A thin, small, middle-aged man beside Trepil began speaking, at first softly, in a voice hoarsened by the dust-cough, so that few of them heard him. He was a visiting delegate from a Southwest miners’ syndicate, not expected to speak on this matter. “…what [people] deserve,” he was saying. “For we each of us deserve everything, every luxury that was ever pulled in the tombs of the dead Kings, and we each of us deserve nothing, not a mouthful of bread in hunger. Have we not eaten while another starved? Will you punish us for that? Will you reward us for the virtue of starving whiles others ate? No [one] earns punishment, no [one] earns reward. Free your mind of the ideas of deserving, the idea of earning, and you will begin to be able to think.” They were of course Odo’s words from the Prison Letters, but spoken in the weak, hoarse voice they made a strange effect, as if the man were working them out word by word himself, as if they came from his one heart, slowly, with difficulty, as the water wells up slowly, slowly, from the desert sand.

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Welcome To World War 3

“It’ll probably start on a Friday. What will seem like an attack on America by terrorists or Russia, driven by a well-oiled, well-armed and multi-national group of elites using alien technology that governments have been hiding for seventy years…” Art often reflects reality and this is an excerpt from the trailer for the latest series of The X-Files (my thoughts on this series here). Save for the bit about alien technology it’s a prescient observation of the rapidly escalating violence the world is witnessing right now. And, as ever, the news is bleak.

Terrorist attacks in Belgium, Yemen, Iraq and France. A war in the Middle East that has killed and displaced thousands. Pakistan’s entry into the nuclear arms race. China and Japan’s conflict over the southern islands. An economic cold war between the US and China, the former struggling to maintain its status as world emperor, the latter vying to take that title. The implosion of the EU with a worsening refugee crisis and the rise of the extreme right, including the Nazis. Russia and Ukraine. Islamic State. It almost seems as if the world has never been at peace.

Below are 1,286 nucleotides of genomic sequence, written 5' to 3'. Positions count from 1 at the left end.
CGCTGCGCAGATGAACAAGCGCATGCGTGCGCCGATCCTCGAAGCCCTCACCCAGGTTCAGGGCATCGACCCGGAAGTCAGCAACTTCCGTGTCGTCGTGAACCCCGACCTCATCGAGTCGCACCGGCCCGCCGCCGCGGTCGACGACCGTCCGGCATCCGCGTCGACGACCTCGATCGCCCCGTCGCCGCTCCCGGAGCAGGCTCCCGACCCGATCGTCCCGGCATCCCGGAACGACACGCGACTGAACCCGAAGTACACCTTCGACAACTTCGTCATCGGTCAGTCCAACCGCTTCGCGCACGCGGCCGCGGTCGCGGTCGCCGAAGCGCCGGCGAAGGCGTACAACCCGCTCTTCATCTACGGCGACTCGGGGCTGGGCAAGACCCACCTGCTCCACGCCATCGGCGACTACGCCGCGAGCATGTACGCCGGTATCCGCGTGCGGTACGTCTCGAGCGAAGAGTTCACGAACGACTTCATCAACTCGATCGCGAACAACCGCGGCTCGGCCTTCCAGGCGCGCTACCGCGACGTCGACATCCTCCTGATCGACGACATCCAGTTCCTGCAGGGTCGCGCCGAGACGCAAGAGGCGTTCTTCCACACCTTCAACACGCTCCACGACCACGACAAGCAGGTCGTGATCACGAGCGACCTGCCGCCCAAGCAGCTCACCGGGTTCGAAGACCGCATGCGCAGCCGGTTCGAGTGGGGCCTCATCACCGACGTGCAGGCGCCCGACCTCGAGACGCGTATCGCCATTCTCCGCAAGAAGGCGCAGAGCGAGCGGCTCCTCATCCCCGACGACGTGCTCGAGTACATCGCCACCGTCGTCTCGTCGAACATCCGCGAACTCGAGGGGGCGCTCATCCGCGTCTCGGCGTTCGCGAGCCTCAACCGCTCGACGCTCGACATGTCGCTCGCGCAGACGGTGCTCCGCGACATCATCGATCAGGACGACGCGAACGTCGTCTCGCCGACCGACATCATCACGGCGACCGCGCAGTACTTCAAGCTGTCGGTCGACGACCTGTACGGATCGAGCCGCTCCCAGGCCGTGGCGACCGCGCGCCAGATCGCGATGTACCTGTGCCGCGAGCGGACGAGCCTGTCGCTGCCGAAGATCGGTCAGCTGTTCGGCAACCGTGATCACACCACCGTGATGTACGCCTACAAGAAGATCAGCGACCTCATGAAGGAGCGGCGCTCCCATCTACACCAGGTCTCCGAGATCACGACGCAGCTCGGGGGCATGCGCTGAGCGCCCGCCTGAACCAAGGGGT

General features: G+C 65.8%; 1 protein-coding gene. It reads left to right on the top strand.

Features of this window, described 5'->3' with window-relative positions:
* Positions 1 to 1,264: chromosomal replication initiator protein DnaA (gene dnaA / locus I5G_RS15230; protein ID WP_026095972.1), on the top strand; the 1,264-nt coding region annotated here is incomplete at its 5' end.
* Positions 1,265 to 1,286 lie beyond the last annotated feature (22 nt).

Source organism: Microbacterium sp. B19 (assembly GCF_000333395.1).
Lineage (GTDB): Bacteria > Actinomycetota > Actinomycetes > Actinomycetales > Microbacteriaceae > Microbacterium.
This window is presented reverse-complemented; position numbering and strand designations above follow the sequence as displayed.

Now, I’m not writing this blog to depress people (although the news is depressing) and nor am I saying we should stop striving for peace. Of course not, if anything, the violence we see in the world is yet another rallying call for the peace movement. However, perhaps what I’m saying is that this isn’t as simple as war and peace anymore – two seemingly time bound and delineated events. World War 2, for example, had a beginning and an end, whilst the Cold War was a far more uncertain series of events it has nevertheless ceased. Yet the legacies of both conflicts live on, so perhaps we could say neither have ended. Likewise, new forms of technology make different sorts of war possible – drones and terrorists navigate borders differently to ground troops and armies. Meanwhile, diplomatic and economic threat can also function as tools in campaigns of imperialism. Often war need not be declared for it to be happening. So maybe it’s not about war ending and peace beginning, maybe it’s about navigating the grey territory in between.

It is not that now more than ever do we need to call on the better angels of our nature because this has always been true – we have always needed the better angels of our nature. Our compassion, care, altruism, love and joy – possessed and enacted by all. Even these angels might not prove to be enough but I’d question the notion of enough anyway – is enough when all fighting ever has ended, is enough when climate change has been abated, or is enough just doing the best we can in the time we have? I’d love to see world peace enacted and global warming avoided but the reality I’m living through is very far from that. And yes, that makes me despair, but no I won’t stop blogging! And to conclude here’s The X-Files trailer in full. However, I’d like to categorically remind everyone that the world’s problems will not be solved by one FBI agent called Fox Mulder – instead we all need to channel our inner Fox Mulders to step up to the challenge. Or just avoid X-Files metaphors entirely as it’s a pretty ludicrous programme.